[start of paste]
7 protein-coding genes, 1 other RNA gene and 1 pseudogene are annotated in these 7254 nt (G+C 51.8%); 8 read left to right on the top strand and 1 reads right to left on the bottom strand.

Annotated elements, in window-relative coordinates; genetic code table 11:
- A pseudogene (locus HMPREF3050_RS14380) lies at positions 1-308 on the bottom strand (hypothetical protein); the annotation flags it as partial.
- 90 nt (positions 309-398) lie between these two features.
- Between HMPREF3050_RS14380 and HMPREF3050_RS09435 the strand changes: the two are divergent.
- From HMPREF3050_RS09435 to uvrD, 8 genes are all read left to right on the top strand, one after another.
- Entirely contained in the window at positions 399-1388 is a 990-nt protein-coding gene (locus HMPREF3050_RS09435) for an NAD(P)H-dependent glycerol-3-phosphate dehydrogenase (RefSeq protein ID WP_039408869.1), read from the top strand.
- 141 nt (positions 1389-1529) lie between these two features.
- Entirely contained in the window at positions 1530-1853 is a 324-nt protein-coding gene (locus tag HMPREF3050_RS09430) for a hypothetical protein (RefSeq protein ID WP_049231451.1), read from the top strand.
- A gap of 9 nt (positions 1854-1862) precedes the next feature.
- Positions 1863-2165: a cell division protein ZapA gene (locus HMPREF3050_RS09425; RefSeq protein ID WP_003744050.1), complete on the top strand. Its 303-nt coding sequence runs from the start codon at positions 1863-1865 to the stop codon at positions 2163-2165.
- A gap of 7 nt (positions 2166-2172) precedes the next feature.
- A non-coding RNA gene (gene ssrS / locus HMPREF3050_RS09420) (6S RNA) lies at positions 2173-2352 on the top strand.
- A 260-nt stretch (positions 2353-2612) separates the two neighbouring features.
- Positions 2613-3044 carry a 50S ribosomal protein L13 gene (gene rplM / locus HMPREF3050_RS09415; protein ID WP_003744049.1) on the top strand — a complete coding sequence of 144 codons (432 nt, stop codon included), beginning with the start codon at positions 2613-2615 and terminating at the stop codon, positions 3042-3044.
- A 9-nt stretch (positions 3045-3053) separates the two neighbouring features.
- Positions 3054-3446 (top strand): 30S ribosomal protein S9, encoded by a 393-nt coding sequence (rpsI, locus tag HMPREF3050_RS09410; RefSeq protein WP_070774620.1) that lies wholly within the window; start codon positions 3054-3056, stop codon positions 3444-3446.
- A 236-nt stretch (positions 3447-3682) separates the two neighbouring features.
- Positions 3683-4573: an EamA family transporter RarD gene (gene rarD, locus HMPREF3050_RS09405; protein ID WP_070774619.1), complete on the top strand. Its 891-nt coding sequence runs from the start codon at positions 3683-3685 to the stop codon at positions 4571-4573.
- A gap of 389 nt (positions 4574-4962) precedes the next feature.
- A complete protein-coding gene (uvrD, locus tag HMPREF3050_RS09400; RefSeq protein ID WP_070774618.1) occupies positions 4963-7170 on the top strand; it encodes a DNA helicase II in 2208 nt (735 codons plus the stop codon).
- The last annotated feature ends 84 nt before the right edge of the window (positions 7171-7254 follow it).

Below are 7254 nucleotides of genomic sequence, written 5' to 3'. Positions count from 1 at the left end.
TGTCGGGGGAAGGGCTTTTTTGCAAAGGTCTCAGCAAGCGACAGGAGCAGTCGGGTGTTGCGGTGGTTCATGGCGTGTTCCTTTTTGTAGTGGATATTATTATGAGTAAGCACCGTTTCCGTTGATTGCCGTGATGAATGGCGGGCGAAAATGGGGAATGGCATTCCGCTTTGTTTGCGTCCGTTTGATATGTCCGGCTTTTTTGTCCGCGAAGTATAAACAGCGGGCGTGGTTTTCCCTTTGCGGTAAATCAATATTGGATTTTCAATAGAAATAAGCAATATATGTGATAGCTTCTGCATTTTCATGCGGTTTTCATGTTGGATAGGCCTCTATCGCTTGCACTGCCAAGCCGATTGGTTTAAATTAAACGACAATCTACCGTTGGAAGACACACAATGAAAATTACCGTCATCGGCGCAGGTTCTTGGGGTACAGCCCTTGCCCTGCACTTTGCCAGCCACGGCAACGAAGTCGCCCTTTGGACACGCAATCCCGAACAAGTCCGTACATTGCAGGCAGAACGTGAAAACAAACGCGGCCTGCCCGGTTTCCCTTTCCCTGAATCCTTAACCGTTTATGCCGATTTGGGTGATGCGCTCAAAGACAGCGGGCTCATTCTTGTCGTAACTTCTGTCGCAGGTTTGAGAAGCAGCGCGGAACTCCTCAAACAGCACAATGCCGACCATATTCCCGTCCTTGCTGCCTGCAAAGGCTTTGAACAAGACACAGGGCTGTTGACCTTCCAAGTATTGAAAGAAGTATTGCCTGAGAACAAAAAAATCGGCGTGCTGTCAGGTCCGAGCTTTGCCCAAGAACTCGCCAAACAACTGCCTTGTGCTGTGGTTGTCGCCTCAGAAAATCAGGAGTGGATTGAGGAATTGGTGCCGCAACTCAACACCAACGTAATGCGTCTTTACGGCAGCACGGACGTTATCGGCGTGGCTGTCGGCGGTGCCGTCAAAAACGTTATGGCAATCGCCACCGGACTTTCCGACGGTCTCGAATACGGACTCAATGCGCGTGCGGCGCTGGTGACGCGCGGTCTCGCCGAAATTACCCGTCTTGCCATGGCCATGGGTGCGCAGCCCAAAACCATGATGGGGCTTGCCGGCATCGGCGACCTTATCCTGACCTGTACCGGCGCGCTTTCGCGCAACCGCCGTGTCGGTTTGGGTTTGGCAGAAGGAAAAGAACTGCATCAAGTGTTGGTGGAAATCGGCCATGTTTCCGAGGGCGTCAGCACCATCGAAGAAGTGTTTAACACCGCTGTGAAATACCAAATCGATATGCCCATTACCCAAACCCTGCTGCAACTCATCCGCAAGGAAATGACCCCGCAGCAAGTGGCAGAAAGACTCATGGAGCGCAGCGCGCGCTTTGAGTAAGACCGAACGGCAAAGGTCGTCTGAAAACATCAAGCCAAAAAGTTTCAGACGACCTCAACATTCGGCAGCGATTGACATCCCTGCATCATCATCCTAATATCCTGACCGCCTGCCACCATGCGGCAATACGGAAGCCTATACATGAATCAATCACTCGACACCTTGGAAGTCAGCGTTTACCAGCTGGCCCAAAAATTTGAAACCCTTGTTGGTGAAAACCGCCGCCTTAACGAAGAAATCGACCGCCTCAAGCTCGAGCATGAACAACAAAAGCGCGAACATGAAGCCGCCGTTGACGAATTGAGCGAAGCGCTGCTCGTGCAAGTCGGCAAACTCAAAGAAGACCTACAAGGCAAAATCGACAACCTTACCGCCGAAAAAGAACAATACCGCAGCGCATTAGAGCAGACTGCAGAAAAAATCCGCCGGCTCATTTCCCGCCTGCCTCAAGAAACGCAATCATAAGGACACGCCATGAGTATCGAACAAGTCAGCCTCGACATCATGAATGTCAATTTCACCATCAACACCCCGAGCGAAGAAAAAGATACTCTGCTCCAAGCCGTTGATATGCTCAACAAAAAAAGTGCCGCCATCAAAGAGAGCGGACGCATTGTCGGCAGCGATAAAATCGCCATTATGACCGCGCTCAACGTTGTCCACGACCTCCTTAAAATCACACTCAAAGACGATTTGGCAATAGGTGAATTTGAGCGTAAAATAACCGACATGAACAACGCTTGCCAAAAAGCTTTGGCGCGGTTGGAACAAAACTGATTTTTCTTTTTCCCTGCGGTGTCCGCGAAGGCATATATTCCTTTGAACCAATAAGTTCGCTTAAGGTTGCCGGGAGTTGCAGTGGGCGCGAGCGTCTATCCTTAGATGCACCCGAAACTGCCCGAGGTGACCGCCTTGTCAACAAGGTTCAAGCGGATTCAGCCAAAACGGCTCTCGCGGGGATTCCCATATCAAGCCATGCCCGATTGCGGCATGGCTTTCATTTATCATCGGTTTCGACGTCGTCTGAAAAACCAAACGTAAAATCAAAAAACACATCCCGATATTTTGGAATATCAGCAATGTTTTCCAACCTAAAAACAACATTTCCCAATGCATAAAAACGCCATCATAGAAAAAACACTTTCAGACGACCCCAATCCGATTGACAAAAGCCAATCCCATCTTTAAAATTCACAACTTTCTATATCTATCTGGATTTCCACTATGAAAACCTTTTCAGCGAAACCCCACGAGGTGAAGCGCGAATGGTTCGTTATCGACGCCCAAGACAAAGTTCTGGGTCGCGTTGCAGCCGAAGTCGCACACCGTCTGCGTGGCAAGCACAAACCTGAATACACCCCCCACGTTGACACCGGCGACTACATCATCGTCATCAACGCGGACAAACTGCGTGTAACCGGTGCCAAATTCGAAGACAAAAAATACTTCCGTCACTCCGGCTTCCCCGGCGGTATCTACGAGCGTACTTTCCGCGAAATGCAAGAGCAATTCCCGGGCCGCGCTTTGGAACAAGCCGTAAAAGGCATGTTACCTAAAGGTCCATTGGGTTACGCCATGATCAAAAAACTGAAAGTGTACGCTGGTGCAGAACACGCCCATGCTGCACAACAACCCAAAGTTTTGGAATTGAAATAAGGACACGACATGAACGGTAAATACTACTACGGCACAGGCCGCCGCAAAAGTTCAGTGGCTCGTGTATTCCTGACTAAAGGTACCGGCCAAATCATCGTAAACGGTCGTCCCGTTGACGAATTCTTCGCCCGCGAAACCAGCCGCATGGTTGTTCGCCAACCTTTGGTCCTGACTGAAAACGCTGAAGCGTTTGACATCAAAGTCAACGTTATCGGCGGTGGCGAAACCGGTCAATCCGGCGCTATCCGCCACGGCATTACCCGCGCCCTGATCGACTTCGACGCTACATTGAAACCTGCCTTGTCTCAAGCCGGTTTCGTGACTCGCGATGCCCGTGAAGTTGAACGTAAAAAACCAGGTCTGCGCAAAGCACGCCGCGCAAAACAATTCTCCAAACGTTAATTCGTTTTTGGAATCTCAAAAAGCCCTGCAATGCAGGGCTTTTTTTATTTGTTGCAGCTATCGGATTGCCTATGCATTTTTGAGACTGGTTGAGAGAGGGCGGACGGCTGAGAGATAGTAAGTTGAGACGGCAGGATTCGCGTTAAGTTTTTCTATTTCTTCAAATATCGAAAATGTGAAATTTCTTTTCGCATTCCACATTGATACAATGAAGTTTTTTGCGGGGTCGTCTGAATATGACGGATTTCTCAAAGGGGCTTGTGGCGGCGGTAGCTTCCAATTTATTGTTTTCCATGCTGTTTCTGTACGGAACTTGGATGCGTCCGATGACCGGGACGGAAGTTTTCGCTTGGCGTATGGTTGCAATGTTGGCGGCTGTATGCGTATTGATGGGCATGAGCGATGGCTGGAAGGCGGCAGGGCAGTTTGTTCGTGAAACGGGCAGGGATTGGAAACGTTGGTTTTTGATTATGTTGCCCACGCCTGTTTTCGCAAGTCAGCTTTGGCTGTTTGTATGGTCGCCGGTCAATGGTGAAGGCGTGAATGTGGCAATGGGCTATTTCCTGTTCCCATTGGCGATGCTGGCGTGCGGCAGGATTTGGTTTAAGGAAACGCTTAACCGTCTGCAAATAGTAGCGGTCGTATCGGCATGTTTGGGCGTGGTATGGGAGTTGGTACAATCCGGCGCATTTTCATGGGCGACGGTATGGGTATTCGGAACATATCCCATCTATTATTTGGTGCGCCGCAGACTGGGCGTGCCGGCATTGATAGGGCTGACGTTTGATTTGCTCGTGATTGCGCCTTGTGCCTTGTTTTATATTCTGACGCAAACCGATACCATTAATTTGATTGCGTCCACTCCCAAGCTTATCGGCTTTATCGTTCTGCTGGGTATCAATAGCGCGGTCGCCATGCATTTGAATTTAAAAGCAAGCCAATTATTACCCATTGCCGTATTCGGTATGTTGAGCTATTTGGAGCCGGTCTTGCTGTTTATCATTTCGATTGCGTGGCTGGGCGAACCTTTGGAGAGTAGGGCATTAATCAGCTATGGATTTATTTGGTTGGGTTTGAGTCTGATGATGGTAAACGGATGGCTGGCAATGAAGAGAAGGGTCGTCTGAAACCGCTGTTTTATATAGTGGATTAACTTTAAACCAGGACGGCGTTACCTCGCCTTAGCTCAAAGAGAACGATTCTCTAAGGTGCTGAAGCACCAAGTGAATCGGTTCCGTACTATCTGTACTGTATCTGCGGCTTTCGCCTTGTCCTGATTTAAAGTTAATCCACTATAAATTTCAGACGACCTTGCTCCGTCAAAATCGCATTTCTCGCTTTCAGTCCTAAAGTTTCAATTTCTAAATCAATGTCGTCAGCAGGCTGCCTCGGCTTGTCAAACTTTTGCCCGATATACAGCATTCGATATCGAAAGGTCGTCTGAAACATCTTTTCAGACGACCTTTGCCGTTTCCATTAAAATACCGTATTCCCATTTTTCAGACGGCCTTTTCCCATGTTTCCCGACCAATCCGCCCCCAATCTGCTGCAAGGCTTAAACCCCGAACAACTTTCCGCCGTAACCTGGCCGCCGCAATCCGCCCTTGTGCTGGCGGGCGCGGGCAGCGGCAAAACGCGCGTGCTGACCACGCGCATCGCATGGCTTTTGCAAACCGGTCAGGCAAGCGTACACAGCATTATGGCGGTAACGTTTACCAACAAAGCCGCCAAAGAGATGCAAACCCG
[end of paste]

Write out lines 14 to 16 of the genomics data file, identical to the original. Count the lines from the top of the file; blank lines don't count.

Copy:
- A 260-nt stretch (positions 2353-2612) separates the two neighbouring features.
- Positions 2613-3044 carry a 50S ribosomal protein L13 gene (gene rplM / locus HMPREF3050_RS09415; protein ID WP_003744049.1) on the top strand — a complete coding sequence of 144 codons (432 nt, stop codon included), beginning with the start codon at positions 2613-2615 and terminating at the stop codon, positions 3042-3044.
- A 9-nt stretch (positions 3045-3053) separates the two neighbouring features.